Written by Sierra Bullets Ballistic Technician Robert Treece
After World War I, Army Ordnance studied all the equipment used in that world-wide conflict. It was decided that a new US rifle was needed that would be able to more quickly respond to “over the top” charges by enemy troops and also for trench close-in engagements.
Some semi-automatic rifle designs were starting to show up early on and did show promise to meet some of the standards they wished to address.
Also during this time the Browning Automatic Rifle (BAR) was reviewed because of its automatic capabilities, BUT complaints were put forth that the magazines were cumbersome, being dropped, getting dirty and even being lost—the Brit’s also reported similar problems with their Lee-Enfields. Not much firepower loading one round at a time!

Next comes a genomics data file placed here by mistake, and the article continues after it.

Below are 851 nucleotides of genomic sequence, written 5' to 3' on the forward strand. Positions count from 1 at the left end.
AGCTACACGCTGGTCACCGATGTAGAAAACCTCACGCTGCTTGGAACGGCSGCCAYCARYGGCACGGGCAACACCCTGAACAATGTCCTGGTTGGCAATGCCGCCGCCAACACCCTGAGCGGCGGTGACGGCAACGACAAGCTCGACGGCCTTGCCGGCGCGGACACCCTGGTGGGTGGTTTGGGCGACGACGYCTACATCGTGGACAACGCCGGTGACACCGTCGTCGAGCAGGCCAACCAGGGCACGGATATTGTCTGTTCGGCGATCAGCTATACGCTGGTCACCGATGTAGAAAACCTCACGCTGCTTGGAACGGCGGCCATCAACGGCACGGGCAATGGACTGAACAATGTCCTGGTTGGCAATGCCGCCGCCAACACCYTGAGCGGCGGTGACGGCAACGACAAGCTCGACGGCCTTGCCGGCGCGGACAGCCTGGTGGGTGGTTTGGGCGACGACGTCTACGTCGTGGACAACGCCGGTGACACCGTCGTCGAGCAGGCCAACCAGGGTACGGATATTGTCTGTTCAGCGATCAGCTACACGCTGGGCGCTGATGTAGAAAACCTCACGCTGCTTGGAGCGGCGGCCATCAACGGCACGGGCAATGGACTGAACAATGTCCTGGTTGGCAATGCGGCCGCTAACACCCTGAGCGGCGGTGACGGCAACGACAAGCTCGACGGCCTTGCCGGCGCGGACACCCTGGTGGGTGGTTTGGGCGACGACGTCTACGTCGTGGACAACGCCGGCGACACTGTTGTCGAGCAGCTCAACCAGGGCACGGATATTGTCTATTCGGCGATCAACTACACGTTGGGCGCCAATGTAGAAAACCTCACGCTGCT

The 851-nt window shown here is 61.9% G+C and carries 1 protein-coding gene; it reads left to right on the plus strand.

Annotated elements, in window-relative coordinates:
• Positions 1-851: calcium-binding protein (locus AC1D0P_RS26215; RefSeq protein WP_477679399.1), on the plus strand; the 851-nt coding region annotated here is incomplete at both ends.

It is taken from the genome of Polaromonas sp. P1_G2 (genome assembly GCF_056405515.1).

Therefore, Army Ordnance did require that the new battle rifle must have an internal magazine—the “PING” has been with us for World War II, Korea and even later conflicts.